Projects taller, apartments smaller

Perth's apartment projects are getting taller but apartments are getting smaller as developers refine configurations to meet buyer preferences and density targets.

A new report by Master Builders and Y Research found that Perth had 121 apartment projects either under construction, with development approved or actively progressing through the development process in 19 suburbs within 5km of the CBD.

These projects, when complete, could add 10,685 apartments to the inner-city market by 2020, a 56 per cent increase in the supply, according to the Perth High Density Apartment Report.

Master Builders director of housing Geoff Cooper said the report showed a 34 per cent increase in supply of mostly occupied inner-city apartments since 2010.

"It's clear that we are seeing a value shift," Mr Cooper said.

"Apartments now account for over 20 per cent of new dwelling approvals in WA. But this remains one of the lowest proportions in Australian cities, with the rate in the mature Sydney and Melbourne markets well above 50 per cent."

Y Research principal Damian Stone said Perth's apartment market was due three consecutive years of record growth as the shift to apartment living occurs at a faster rate than expected.

"This year, we will see the largest single-year increase of apartment supply on record - 1613 apartments will be completed in Perth's inner suburbs. This is 52.2 per cent higher than the previous record of 1060 apartments in 2010," Mr Stone said.

"In the past six months, 35 projects across metropolitan Perth have reached pre-sale goals and started construction."

In the wider metropolitan market, Perth will get 2855 new apartments this year and in 2016, when the market peaks, 3800 new apartments will be built.

The development focus has also switched to taller buildings and slightly smaller apartments.

Buildings with more than 100 apartments represent 24.6 per cent of future projects but account for 60.7 per cent of future supply.

"Buildings are also yielding more apartments by getting taller, above nine storeys, and offering smaller average room sizes," Mr Stone said.

"Smaller apartments, economies of scale offered by larger projects, more competition, labour availability and a slight reduction in material costs in the post-resources market are also resulting in cheaper prices.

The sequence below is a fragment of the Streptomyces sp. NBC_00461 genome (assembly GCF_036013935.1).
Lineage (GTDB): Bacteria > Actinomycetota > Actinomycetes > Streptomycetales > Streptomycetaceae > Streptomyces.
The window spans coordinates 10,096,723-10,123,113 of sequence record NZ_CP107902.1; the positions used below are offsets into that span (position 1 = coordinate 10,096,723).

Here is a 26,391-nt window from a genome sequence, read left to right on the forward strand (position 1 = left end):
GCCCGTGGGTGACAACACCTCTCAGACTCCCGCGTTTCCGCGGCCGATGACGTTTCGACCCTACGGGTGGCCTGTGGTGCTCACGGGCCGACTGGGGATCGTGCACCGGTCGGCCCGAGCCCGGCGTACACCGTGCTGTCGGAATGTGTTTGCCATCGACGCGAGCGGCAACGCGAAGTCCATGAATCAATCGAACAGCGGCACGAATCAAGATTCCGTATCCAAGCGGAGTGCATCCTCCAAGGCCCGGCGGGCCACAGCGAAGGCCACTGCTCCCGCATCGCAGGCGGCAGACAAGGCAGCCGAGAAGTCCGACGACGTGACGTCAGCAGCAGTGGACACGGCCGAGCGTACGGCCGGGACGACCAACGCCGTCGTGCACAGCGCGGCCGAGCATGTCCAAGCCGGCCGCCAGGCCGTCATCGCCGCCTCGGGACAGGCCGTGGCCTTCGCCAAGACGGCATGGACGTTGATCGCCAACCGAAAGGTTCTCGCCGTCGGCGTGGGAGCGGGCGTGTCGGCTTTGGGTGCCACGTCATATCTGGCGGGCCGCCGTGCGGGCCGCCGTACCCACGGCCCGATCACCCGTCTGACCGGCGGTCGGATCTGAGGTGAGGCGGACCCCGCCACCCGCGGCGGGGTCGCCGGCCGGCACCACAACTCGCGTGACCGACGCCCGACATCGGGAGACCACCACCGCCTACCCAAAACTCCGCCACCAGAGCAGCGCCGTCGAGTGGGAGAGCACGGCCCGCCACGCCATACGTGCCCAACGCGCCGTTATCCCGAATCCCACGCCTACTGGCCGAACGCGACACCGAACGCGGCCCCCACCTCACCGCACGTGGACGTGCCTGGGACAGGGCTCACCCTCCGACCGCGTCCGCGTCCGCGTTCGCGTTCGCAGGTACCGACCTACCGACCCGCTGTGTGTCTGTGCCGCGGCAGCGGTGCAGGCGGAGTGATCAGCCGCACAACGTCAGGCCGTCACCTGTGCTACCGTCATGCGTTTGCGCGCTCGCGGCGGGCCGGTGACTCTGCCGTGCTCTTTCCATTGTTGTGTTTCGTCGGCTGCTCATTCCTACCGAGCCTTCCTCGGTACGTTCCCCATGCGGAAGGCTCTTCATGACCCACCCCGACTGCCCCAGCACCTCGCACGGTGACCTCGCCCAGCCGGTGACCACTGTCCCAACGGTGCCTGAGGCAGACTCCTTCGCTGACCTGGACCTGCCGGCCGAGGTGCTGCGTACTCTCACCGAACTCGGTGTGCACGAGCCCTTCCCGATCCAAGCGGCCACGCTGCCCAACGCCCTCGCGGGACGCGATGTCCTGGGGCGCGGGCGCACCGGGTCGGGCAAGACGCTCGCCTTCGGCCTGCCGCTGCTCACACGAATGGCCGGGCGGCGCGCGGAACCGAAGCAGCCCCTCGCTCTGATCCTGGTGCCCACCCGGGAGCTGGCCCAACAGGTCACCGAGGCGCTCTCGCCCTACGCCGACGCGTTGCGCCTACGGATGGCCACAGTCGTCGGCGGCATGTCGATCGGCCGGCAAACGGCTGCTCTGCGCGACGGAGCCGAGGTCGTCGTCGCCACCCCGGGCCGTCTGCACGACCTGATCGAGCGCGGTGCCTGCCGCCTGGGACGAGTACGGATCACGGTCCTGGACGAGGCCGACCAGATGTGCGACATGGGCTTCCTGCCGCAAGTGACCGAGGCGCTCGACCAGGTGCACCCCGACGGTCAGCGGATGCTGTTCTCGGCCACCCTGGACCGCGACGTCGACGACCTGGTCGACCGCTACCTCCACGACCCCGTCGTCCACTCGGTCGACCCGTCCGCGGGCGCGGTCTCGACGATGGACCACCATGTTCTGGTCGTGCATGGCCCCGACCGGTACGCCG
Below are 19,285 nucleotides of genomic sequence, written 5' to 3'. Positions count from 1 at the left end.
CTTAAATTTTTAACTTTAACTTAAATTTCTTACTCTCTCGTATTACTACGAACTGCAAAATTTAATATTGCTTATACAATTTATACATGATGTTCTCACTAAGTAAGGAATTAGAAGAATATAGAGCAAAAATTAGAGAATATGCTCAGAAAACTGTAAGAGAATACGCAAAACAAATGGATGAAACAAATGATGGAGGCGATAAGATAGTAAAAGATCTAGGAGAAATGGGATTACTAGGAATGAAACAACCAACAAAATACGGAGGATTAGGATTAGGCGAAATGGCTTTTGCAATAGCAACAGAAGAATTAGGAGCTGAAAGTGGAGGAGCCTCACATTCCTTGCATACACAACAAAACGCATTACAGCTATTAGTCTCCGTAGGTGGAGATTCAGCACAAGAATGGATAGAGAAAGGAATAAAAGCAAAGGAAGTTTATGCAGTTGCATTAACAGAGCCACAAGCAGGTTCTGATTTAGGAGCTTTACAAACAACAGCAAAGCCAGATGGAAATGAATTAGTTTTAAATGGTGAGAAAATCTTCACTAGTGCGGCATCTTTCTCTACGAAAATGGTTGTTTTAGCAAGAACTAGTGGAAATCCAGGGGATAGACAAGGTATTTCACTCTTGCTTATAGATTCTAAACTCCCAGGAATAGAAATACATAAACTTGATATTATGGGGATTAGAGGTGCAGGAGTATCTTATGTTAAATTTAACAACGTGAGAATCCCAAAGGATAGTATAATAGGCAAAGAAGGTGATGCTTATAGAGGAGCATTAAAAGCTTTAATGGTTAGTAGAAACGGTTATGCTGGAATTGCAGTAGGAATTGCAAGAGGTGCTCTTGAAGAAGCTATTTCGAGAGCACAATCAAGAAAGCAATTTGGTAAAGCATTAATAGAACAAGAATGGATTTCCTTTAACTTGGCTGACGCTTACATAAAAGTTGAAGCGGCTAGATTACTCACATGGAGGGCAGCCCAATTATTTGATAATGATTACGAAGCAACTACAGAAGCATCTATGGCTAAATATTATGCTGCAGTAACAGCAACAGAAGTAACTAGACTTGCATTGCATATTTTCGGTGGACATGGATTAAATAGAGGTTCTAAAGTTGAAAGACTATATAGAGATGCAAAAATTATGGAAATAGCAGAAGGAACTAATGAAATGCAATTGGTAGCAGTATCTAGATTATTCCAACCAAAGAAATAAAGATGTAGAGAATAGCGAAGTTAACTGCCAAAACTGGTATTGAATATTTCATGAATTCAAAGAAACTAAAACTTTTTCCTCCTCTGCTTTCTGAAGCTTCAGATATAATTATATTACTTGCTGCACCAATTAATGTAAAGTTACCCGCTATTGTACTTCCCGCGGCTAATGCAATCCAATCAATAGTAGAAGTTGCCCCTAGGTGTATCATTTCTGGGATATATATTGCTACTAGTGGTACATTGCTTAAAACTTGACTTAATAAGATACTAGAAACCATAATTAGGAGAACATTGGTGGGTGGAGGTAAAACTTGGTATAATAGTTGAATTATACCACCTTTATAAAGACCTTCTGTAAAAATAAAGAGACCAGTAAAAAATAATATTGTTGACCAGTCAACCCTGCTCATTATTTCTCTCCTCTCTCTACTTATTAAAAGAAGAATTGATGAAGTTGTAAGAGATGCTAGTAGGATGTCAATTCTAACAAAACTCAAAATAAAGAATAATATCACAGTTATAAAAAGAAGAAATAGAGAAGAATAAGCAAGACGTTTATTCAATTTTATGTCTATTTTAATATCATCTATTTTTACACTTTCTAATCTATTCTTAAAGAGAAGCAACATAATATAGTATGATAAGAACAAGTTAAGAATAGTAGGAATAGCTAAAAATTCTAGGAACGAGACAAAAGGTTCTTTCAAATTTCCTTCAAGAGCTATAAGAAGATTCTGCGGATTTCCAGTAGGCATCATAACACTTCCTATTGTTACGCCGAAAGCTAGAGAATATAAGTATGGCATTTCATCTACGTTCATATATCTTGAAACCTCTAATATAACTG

"Average prices for one-bedroom apartments and two- bedrooms and two-bathroom apartments are more than 10 per cent cheaper than projects under construction."

Developers are also building fewer two-bedroom, one-bathroom apartments and more with two bedrooms and two bathrooms.

Around 59 per cent of apartments under construction are two-bedroom, and of those 85 per cent are two-bedroom, two bathroom.

The number of three-bedroom apartments is waning, down from 8 per cent to 5 per cent of new supply while one-bedroom apartments represent about 38 per cent of the new supply.

Concern about oversupply that has dogged the market, especially in the rental market, has not shown up in numbers so far.

According to Y Research, the 2000 apartments built last year have a vacancy rate of 5.1 per cent compared with the overall inner-Perth apartment market average vacancy of 3.8 per cent. "From a development perspective, the market has inbuilt safeguards that should limit any potential oversupply," Mr Stone said.

In the existing market, there are 620 apartments, or 3.2 per cent of overall stock, for sale, with two-bedroom, one-bathroom apartments accounting for 16 per cent, two-bedroom, two-bathrooms 32 per cent, three-bedrooms 24 per cent and penthouses 4.5 per cent.


· 531 buildings with 19,064 apartments across 19 suburbs within 5km of the Perth CBD.

·In the past 6 months, development was approved for 78 metro apartments each day and construction started on 18 apartments each day.

·1x1 average price, $435,000; 2x1, $575,000; 2x2, $649,000; 3 bedrooms, $875,000.

Source: Y Research